turally feel for the pure welfare of their The justly admired Dr. Young, in offspring, induces them to impress senNight the Second, evidently entertains timents of the greatest precaution rea similar opinion to this celebrated specting that sentiment termed Love; philosopher; and appealing to Lo- whilst that of Friendship, on which, renzo, inquires whether he was ac- their future happiness in a great meaquainted with that exalted passion. sure depends, is too often passed " Knows't thou, Lorenzo ! what a Friend contains !
over in total silence. So numerous “ As Bees mixt nectar draw from various flowers,
have been the instances of the subse“So men from Friendship, wisdom and delight; quent misfortunes which have arisen “ Twins ty'd by nature; if they part, they die." from these ill-fated associations, that
the interest I take in the happiness of " Friendship the means of wisdom richly gives,
the youthful part of my own, the female “ The precious end, which makes our wisdom wise; sex, will, I trust, act as an apology for “Nature, in zeal for human amity,
prolixity and precaution. At an early “ Denies, or damps, an undivided joy."
period of life, a heart, prone to sensi
bility, imperceptibly selects some ob“Rich fruit! heav'n-planted! never pluck'd by one. ject, on which to place the softer af“ Need ful auxiliaries are Friends, to give
fections; and, if the tender tie of bro“ To social Man true relish of himself."
ther and sister is excluded,
all As the advice which that pious di- its emotions in Friendship’s fostering vine has given respecting Friend- bosom. The solitude of individuality, ship, is applicable to my subject, I gives an ardency to these attachments, shall unhesitatingly insert it, for the unknown to those whose affections instruction of my readers; conceiving branch out into a variety of different the sentiments of a man so universally channels; and we expect to find in the respected are likely to be more impres- bonds of Friendship all those endearsive than my own.
ing sensations which accompany the
ties of nature. That this expectation " What if, (since daring on so nice a theme,) « I shew thee Friendship delicate as dear,
should so frequently become falla“ of tender violations apt to die!
cious, doubtless is greatly to be de“ Reserve will wound il--and Distrust destroy !
the frequency, I am of opi“ Deliberate on all things with thy Friend ;
nion, is to be attributed to the eager“ But since Friends grow not thick on ev'ry bough,
ness with which young persons enter “ Nor ev'ry Friend unrotten at the core, “ First on thy Friend delib'rate with thyself;
into these associations. Though a sus“ Pause, ponder, sist; not eager in the choice,
picious and distrustful mind is inca“ Nor jealous of the chosen; fixing, fix ;
pable of Friendship, yet in a contract, “ Judge before Friendship,--then confide till Death."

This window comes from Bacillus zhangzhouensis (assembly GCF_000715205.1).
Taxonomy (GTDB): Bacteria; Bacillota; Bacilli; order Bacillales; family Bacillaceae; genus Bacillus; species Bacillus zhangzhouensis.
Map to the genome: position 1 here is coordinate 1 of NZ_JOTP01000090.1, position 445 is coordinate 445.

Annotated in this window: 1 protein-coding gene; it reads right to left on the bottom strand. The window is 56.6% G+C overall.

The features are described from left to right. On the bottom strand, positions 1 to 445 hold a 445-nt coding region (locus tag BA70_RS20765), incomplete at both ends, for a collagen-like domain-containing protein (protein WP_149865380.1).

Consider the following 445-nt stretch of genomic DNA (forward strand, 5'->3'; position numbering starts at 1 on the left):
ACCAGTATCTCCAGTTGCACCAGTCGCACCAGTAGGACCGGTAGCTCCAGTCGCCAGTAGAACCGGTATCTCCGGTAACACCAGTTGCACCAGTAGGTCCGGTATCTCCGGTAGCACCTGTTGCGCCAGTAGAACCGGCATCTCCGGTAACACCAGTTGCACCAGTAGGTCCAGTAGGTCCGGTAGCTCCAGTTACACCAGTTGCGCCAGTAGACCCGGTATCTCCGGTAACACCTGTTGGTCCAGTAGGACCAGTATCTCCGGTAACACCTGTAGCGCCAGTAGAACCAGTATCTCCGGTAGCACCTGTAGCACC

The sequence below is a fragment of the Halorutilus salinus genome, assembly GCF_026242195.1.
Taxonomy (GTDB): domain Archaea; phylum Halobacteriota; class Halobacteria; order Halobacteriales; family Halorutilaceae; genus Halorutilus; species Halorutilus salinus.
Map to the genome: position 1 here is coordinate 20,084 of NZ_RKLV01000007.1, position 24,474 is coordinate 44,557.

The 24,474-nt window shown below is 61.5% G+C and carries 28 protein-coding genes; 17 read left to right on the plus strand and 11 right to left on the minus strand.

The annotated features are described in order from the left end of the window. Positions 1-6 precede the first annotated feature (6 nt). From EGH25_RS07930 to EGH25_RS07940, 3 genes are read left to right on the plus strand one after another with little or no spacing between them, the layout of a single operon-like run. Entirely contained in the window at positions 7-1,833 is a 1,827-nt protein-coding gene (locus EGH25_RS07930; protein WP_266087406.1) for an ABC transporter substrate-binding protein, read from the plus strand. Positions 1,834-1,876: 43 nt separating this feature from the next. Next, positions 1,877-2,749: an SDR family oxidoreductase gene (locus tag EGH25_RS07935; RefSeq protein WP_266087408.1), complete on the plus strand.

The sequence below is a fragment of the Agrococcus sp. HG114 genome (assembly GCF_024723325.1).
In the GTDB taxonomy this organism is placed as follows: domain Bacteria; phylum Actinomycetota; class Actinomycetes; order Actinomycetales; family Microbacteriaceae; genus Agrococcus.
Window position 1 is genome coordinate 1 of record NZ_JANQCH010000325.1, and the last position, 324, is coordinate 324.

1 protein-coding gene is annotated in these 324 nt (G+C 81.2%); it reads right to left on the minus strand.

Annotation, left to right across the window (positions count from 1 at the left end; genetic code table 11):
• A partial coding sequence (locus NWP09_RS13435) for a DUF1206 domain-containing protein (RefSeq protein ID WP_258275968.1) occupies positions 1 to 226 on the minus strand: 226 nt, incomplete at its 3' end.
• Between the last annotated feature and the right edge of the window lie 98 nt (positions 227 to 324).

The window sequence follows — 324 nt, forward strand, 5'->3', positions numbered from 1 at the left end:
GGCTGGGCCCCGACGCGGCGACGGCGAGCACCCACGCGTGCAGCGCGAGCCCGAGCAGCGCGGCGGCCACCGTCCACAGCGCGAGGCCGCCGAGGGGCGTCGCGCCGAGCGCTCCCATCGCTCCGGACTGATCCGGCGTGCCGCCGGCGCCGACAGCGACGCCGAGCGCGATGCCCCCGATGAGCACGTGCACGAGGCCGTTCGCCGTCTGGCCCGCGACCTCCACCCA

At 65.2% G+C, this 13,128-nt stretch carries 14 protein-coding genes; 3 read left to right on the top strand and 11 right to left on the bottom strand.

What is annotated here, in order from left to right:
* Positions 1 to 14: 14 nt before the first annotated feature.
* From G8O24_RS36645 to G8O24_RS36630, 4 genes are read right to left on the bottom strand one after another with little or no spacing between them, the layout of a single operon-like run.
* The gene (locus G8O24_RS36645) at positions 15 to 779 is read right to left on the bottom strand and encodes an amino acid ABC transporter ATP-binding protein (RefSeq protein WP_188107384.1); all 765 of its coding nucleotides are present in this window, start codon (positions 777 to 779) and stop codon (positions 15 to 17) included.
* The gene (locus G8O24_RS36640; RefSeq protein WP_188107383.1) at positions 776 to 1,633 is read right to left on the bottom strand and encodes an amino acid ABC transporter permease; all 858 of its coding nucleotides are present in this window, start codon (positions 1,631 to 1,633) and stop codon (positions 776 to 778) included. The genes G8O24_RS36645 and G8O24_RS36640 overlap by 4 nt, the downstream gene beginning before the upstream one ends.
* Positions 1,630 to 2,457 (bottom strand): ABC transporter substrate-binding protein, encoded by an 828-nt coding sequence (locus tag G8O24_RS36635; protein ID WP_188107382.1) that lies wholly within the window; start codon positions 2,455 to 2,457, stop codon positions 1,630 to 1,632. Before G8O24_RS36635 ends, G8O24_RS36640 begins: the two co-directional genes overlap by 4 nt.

where our happiness must be interThese few lines are so full of in-woven with that of another person's, structive counsel, that they may be it surely becomes a matter of imsaid to contain a perfect volume; and, portance to acquire a knowledge of like the maxims of an ancient philo- the leading traits of that person's cha
Joy flies monopolists; it calls for two;
745 Election and Predestination.-- Regulations recommended. 746 racter; and though a similarity of import of the terms Election and Pretaste may not be essential, we ought destination. to have convincing proofs of an ami- In reply to this correspondent, we able disposition.
beg to observe, that as these subjects Pleasing manners, unfortunately, have been investigated for ages, we often conceal the want of intrinsic qua- despair of giving any interpretation lifications; even depravity possesses to the terms, that will not be offensive the power of assuming virtue's attract- to some parties. Those whose sentiive form; and it has frequently been ments coincide with our own, may known to impose both upon age and perhaps be pleased with the observaexperience. This imposition, however, tions we might make; but others who can only occur in cases where frequent differ from us, and who have an equal association is impracticable : for imi- right with ourselves to form their own tation, of every description, cannot al- judgments, will also demand a hearways be upon its guard; and some in- ing, which we could not in justice cautious word, or some unreflected up-deny: and this would involve us in a on action, often removes the veil which controversy, to which it would be diffihad concealed a designing heart! cult to predict a termination. To the
Anevil of this kind, however, neither various writers who have distinguished can norought to be dreaded, in Friend- themselves in this field of polemical ships which are formed between those, theology, we presume this corresponwho from childhood have had frequent dent is no stranger: to their writings communication; for at that period, of we must therefore refer him. A single course, each thought of the heart is topic or a solitary feature, on any queslaid open, and the leading traits of tion in divinity or science, that might character may easily be remembered. be deemed worthy of investigation, It therefore cannot be against associa- would be suitable for our pages ; but tions of this description, that I am de- whole systems are too ponderous for sirous of cautioning the youthful part our undertaking. of my readers; but against those sudden intimacies which take place in their intercourse with the world ; where
Regulations recommended. a polished address, and conciliating
TO THE EDITOR OF THE IMPERIAL manners, become the chief, if not only foundation, which Friendship is built